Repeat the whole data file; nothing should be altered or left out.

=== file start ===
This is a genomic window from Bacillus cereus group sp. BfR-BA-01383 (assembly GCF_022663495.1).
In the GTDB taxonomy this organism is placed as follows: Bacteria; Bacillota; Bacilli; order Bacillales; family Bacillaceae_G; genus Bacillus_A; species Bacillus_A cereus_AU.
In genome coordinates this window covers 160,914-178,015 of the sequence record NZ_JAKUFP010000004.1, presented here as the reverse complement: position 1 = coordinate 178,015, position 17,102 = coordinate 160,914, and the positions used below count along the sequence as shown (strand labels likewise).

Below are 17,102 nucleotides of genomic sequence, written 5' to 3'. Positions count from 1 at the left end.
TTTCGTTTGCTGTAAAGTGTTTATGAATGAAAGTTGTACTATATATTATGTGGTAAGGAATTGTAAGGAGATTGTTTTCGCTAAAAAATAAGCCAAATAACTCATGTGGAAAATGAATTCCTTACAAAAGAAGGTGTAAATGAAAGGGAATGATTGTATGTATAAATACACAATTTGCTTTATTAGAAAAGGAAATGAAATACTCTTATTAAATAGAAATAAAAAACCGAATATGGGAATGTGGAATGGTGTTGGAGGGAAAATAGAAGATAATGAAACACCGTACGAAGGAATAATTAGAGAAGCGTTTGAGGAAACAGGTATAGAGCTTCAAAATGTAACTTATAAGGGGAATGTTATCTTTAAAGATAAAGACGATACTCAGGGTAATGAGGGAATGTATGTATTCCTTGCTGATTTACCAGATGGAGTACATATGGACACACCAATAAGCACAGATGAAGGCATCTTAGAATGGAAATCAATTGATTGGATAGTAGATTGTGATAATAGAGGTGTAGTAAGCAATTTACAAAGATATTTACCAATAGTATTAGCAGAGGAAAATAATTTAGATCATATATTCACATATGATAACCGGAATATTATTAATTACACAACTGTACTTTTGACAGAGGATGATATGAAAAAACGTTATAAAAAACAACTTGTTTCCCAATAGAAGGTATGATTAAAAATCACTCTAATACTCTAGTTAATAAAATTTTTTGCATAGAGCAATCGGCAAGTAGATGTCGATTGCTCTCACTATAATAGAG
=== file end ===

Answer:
This is a genomic window from Bacillus cereus group sp. BfR-BA-01383 (assembly GCF_022663495.1).
In the GTDB taxonomy this organism is placed as follows: Bacteria; Bacillota; Bacilli; order Bacillales; family Bacillaceae_G; genus Bacillus_A; species Bacillus_A cereus_AU.
In genome coordinates this window covers 160,914-178,015 of the sequence record NZ_JAKUFP010000004.1, presented here as the reverse complement: position 1 = coordinate 178,015, position 17,102 = coordinate 160,914, and the positions used below count along the sequence as shown (strand labels likewise).

Below are 17,102 nucleotides of genomic sequence, written 5' to 3'. Positions count from 1 at the left end.
TTTCGTTTGCTGTAAAGTGTTTATGAATGAAAGTTGTACTATATATTATGTGGTAAGGAATTGTAAGGAGATTGTTTTCGCTAAAAAATAAGCCAAATAACTCATGTGGAAAATGAATTCCTTACAAAAGAAGGTGTAAATGAAAGGGAATGATTGTATGTATAAATACACAATTTGCTTTATTAGAAAAGGAAATGAAATACTCTTATTAAATAGAAATAAAAAACCGAATATGGGAATGTGGAATGGTGTTGGAGGGAAAATAGAAGATAATGAAACACCGTACGAAGGAATAATTAGAGAAGCGTTTGAGGAAACAGGTATAGAGCTTCAAAATGTAACTTATAAGGGGAATGTTATCTTTAAAGATAAAGACGATACTCAGGGTAATGAGGGAATGTATGTATTCCTTGCTGATTTACCAGATGGAGTACATATGGACACACCAATAAGCACAGATGAAGGCATCTTAGAATGGAAATCAATTGATTGGATAGTAGATTGTGATAATAGAGGTGTAGTAAGCAATTTACAAAGATATTTACCAATAGTATTAGCAGAGGAAAATAATTTAGATCATATATTCACATATGATAACCGGAATATTATTAATTACACAACTGTACTTTTGACAGAGGATGATATGAAAAAACGTTATAAAAAACAACTTGTTTCCCAATAGAAGGTATGATTAAAAATCACTCTAATACTCTAGTTAATAAAATTTTTTGCATAGAGCAATCGGCAAGTAGATGTCGATTGCTCTCACTATAATAGAG